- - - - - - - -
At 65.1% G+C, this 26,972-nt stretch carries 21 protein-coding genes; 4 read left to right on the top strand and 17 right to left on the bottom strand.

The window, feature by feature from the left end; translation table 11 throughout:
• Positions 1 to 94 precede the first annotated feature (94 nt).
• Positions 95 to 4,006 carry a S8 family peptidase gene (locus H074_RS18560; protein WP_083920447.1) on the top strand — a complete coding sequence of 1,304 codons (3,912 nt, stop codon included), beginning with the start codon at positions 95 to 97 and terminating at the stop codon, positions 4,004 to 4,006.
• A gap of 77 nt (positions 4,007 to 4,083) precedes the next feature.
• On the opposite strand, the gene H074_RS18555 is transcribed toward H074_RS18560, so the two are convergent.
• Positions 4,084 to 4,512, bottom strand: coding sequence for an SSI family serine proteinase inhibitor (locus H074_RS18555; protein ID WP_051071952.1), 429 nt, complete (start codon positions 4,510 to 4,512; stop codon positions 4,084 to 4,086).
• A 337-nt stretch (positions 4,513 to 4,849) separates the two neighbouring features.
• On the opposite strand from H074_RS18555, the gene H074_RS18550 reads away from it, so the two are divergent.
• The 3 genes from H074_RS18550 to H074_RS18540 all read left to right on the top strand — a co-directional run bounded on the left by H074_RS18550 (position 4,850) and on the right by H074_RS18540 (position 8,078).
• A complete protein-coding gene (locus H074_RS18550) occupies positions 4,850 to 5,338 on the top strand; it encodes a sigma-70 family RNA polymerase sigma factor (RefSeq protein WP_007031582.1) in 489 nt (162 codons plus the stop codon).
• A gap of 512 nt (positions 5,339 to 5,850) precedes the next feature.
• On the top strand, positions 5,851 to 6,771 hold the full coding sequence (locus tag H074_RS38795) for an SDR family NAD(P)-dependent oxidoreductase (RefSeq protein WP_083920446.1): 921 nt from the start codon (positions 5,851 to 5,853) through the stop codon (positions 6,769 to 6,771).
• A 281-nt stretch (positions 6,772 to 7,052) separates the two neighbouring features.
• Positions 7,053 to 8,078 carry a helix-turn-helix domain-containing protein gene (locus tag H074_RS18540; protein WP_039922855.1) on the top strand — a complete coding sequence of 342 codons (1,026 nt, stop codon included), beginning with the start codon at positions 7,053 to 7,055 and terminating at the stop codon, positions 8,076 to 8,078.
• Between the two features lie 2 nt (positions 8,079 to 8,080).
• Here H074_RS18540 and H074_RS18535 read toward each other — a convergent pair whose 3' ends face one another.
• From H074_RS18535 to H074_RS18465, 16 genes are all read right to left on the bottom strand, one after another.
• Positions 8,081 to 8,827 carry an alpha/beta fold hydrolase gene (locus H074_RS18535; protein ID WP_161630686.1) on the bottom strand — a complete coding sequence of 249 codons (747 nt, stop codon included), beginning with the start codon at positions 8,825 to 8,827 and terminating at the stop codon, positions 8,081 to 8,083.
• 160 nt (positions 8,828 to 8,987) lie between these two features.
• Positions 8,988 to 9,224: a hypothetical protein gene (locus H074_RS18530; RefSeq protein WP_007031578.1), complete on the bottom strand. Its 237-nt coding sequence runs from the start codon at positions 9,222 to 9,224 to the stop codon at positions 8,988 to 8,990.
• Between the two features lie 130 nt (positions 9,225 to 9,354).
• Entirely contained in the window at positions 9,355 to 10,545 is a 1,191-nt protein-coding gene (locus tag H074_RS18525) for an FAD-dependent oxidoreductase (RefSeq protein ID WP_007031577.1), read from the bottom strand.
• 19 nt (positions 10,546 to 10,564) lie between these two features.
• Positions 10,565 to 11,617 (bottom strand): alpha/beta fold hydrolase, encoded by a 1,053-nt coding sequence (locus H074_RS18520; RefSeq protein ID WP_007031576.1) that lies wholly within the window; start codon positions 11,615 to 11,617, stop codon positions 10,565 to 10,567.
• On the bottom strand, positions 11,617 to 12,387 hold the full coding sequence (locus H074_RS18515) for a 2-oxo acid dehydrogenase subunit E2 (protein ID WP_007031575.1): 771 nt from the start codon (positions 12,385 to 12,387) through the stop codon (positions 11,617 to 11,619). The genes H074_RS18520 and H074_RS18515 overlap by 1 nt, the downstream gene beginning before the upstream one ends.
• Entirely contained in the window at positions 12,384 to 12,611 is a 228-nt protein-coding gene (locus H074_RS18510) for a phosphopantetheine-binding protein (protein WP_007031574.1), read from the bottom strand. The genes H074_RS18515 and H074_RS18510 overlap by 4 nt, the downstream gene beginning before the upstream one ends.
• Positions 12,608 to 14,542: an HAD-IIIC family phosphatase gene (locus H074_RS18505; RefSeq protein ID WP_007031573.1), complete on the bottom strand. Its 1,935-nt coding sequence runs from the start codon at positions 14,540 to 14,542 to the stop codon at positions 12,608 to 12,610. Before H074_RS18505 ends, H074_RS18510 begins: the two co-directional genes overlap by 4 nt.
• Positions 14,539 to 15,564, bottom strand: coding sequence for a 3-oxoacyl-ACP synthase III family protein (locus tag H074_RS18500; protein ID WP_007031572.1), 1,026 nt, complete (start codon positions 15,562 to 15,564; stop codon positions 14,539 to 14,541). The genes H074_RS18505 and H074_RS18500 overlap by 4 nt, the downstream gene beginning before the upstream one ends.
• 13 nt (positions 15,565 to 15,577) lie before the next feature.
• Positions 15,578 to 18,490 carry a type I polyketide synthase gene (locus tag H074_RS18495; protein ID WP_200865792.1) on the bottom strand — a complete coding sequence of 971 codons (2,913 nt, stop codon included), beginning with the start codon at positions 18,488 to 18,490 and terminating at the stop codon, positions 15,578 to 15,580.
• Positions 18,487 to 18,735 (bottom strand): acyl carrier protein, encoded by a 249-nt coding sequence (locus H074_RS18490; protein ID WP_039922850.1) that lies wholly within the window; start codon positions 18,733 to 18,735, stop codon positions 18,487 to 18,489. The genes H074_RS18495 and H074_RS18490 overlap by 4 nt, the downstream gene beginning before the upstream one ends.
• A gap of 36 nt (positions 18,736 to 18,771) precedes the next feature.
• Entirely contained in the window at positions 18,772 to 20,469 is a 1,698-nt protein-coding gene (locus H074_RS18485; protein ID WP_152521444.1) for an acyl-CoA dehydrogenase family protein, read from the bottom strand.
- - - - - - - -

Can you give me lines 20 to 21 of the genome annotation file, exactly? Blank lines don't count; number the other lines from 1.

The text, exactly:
• 160 nt (positions 8,828 to 8,987) lie between these two features.
• Positions 8,988 to 9,224: a hypothetical protein gene (locus H074_RS18530; RefSeq protein WP_007031578.1), complete on the bottom strand. Its 237-nt coding sequence runs from the start codon at positions 9,222 to 9,224 to the stop codon at positions 8,988 to 8,990.